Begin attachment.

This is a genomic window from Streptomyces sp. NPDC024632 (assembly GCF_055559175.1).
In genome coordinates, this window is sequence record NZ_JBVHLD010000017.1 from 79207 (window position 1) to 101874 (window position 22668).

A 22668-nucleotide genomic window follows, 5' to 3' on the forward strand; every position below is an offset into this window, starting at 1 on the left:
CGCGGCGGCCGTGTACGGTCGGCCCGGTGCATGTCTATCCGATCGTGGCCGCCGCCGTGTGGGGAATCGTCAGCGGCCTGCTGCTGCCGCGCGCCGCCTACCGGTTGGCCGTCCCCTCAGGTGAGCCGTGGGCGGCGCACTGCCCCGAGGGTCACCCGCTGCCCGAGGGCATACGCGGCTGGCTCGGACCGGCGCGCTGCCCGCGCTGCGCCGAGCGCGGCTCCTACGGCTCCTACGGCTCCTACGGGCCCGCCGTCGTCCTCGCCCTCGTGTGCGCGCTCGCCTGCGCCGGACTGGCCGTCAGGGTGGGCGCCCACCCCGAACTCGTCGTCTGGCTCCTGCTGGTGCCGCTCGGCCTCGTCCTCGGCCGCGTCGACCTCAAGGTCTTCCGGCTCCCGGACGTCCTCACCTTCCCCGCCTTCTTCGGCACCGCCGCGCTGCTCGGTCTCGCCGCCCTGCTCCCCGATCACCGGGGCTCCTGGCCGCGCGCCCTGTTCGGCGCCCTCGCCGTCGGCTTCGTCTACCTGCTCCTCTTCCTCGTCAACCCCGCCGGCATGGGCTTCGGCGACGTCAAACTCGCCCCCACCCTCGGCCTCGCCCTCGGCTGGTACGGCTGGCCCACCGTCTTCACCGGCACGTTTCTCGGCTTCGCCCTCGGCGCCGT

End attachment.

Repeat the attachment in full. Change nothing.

This is a genomic window from Streptomyces sp. NPDC024632 (assembly GCF_055559175.1).
In genome coordinates, this window is sequence record NZ_JBVHLD010000017.1 from 79207 (window position 1) to 101874 (window position 22668).

A 22668-nucleotide genomic window follows, 5' to 3' on the forward strand; every position below is an offset into this window, starting at 1 on the left:
CGCGGCGGCCGTGTACGGTCGGCCCGGTGCATGTCTATCCGATCGTGGCCGCCGCCGTGTGGGGAATCGTCAGCGGCCTGCTGCTGCCGCGCGCCGCCTACCGGTTGGCCGTCCCCTCAGGTGAGCCGTGGGCGGCGCACTGCCCCGAGGGTCACCCGCTGCCCGAGGGCATACGCGGCTGGCTCGGACCGGCGCGCTGCCCGCGCTGCGCCGAGCGCGGCTCCTACGGCTCCTACGGCTCCTACGGGCCCGCCGTCGTCCTCGCCCTCGTGTGCGCGCTCGCCTGCGCCGGACTGGCCGTCAGGGTGGGCGCCCACCCCGAACTCGTCGTCTGGCTCCTGCTGGTGCCGCTCGGCCTCGTCCTCGGCCGCGTCGACCTCAAGGTCTTCCGGCTCCCGGACGTCCTCACCTTCCCCGCCTTCTTCGGCACCGCCGCGCTGCTCGGTCTCGCCGCCCTGCTCCCCGATCACCGGGGCTCCTGGCCGCGCGCCCTGTTCGGCGCCCTCGCCGTCGGCTTCGTCTACCTGCTCCTCTTCCTCGTCAACCCCGCCGGCATGGGCTTCGGCGACGTCAAACTCGCCCCCACCCTCGGCCTCGCCCTCGGCTGGTACGGCTGGCCCACCGTCTTCACCGGCACGTTTCTCGGCTTCGCCCTCGGCGCCGT